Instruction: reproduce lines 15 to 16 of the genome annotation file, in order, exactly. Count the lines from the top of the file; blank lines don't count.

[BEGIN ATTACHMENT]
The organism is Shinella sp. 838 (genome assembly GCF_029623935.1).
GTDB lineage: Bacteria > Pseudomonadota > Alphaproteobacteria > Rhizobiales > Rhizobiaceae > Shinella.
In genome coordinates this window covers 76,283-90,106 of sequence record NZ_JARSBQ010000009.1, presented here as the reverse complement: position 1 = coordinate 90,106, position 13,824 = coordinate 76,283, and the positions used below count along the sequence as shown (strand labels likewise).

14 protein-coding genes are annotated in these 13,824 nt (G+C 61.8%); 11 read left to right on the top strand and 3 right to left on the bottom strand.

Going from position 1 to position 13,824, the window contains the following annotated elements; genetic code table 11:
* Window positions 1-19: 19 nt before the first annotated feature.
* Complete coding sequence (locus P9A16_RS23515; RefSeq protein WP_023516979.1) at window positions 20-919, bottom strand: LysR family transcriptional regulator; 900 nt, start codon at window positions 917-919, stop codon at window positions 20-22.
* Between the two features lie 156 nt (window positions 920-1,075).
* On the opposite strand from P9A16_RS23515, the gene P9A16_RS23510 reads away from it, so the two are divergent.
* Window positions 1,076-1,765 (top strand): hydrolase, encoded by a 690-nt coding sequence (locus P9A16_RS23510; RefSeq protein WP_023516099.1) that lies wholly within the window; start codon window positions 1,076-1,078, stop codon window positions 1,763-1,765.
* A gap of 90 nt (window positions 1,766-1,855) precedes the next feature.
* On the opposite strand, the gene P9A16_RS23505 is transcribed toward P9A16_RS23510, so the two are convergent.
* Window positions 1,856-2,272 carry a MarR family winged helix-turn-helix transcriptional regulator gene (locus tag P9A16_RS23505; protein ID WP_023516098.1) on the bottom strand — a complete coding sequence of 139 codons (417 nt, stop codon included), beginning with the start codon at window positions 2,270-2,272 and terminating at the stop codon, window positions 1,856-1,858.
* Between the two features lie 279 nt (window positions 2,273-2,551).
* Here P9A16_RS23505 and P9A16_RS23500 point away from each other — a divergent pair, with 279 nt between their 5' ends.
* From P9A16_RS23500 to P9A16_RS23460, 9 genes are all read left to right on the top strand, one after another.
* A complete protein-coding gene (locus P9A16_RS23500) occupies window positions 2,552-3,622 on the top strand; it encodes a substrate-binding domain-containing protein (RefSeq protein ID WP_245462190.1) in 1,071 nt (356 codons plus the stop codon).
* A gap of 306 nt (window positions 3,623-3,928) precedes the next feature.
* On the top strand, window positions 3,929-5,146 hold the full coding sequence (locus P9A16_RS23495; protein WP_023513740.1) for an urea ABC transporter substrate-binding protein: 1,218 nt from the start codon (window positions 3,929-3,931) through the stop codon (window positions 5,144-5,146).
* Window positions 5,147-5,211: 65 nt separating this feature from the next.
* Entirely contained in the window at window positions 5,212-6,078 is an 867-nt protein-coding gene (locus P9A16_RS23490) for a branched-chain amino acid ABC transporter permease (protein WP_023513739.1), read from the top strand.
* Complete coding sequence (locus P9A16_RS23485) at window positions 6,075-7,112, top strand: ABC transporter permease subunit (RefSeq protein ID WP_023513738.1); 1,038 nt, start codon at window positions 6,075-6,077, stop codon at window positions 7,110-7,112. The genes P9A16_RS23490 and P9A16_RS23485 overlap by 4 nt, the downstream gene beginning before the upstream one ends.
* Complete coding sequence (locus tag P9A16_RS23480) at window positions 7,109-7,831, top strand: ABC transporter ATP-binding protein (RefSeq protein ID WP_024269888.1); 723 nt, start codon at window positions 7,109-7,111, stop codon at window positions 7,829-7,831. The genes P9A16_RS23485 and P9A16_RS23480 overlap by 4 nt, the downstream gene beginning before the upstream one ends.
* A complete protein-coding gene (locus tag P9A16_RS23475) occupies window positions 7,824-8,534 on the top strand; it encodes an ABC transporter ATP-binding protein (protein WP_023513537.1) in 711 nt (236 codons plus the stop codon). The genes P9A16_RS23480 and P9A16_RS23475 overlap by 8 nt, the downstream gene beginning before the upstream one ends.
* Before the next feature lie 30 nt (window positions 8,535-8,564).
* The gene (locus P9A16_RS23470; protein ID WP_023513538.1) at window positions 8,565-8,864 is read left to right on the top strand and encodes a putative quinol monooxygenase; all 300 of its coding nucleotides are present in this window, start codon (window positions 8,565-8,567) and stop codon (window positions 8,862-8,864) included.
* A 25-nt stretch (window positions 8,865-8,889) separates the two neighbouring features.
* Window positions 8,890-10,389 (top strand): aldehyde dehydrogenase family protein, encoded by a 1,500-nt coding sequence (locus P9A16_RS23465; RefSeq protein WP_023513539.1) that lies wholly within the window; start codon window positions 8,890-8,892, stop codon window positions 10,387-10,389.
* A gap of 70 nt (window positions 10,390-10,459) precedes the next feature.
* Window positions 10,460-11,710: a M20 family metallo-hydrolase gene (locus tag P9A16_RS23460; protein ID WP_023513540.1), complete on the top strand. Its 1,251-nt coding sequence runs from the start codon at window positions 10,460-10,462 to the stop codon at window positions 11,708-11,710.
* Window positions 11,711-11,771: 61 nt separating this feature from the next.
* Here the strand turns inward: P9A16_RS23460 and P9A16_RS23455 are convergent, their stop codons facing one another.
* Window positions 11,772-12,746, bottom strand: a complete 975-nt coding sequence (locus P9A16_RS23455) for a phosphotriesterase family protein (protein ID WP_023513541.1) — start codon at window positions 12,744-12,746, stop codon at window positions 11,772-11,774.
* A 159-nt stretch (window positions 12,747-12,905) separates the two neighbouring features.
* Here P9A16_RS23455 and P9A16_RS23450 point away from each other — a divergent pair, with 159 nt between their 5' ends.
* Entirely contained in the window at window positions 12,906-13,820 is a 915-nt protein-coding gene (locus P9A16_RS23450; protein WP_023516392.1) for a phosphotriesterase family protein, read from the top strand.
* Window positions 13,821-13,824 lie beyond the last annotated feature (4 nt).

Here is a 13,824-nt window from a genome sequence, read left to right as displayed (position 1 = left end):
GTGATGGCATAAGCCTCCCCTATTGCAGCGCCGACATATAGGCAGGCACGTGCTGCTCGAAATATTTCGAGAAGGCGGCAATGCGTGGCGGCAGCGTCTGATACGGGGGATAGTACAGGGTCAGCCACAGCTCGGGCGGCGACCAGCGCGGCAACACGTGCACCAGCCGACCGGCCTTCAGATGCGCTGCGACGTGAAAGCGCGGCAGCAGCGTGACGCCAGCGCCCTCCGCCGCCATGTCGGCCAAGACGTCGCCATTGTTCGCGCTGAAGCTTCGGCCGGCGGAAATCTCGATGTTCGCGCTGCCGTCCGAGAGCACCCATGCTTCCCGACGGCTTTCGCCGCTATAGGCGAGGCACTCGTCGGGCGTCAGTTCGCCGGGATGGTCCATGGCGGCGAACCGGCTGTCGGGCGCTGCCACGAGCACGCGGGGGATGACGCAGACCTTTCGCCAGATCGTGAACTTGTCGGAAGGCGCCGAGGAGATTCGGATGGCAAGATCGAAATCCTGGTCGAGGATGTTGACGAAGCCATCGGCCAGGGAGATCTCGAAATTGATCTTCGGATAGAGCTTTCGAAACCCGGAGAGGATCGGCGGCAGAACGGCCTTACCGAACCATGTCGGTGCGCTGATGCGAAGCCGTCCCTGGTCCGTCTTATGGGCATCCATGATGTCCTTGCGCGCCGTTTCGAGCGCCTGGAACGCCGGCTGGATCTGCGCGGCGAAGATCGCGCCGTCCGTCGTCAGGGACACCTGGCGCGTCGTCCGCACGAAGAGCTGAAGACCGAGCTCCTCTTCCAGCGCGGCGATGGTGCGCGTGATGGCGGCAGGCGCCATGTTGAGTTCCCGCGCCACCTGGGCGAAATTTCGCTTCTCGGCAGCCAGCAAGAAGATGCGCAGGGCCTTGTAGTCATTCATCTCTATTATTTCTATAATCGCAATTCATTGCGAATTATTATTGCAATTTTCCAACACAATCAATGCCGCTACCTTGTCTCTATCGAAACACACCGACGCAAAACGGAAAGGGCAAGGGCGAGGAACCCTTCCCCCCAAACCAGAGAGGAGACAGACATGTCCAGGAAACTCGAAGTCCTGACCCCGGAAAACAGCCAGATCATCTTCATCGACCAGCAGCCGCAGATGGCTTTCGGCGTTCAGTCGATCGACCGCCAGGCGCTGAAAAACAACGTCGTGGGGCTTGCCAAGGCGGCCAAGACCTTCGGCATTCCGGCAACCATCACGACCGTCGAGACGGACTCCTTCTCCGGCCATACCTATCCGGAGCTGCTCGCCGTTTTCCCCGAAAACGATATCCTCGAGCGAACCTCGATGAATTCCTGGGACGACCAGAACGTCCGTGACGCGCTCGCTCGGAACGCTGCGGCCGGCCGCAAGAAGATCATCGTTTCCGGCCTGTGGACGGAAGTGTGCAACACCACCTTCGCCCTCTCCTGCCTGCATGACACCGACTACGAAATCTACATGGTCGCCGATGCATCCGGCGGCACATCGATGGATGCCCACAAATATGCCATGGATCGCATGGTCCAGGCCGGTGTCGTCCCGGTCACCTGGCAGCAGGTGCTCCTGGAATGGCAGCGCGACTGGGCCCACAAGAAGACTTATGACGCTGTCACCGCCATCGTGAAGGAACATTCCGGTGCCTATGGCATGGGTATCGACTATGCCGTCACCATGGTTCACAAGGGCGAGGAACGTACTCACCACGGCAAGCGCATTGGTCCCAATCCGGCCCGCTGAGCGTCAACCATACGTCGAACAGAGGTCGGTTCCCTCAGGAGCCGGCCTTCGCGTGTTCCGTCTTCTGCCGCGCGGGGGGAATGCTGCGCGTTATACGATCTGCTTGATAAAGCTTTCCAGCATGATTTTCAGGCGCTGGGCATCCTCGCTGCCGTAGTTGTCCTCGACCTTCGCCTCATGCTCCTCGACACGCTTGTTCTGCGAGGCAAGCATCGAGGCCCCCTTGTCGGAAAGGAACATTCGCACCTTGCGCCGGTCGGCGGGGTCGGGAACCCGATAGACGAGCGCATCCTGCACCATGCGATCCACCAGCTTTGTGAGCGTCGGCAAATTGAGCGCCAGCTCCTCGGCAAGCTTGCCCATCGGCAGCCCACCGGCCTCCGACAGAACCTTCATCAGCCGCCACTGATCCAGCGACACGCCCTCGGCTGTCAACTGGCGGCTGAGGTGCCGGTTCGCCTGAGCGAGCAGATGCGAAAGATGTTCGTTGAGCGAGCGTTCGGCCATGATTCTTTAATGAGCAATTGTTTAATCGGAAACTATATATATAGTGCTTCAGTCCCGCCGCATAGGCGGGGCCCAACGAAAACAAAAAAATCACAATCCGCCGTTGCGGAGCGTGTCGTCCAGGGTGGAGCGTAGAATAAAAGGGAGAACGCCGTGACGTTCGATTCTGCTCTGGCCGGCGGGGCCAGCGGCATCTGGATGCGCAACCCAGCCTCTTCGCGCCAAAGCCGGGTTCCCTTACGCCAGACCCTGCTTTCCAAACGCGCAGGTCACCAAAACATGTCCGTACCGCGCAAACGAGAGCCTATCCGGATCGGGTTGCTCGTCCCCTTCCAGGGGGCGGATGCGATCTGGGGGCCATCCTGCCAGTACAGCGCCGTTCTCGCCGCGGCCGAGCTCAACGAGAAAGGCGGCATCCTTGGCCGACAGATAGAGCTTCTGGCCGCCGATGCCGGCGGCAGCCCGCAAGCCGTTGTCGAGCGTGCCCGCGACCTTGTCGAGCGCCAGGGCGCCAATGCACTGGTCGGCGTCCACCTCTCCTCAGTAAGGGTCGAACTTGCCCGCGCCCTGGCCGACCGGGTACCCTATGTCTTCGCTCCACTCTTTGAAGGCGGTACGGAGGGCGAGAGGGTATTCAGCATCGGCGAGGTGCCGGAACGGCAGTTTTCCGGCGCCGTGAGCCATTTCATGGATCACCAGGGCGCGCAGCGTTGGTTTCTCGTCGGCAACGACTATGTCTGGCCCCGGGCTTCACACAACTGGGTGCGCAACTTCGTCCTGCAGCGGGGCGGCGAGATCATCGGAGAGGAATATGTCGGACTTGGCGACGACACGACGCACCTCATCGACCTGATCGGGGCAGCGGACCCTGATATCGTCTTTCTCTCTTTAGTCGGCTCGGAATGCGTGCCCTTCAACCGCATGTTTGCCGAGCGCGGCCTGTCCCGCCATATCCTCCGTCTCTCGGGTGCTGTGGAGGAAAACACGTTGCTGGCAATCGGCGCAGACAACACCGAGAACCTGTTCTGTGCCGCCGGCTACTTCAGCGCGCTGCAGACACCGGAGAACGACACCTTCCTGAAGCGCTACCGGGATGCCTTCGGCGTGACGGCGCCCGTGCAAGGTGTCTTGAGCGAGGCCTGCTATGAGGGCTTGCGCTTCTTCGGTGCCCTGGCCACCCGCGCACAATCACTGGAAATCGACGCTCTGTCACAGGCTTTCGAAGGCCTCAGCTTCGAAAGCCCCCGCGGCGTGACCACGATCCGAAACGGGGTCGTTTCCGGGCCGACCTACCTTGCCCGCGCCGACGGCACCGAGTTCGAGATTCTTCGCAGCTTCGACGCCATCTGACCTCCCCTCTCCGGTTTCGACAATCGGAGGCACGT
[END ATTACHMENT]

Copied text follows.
* Here P9A16_RS23505 and P9A16_RS23500 point away from each other — a divergent pair, with 279 nt between their 5' ends.
* From P9A16_RS23500 to P9A16_RS23460, 9 genes are all read left to right on the top strand, one after another.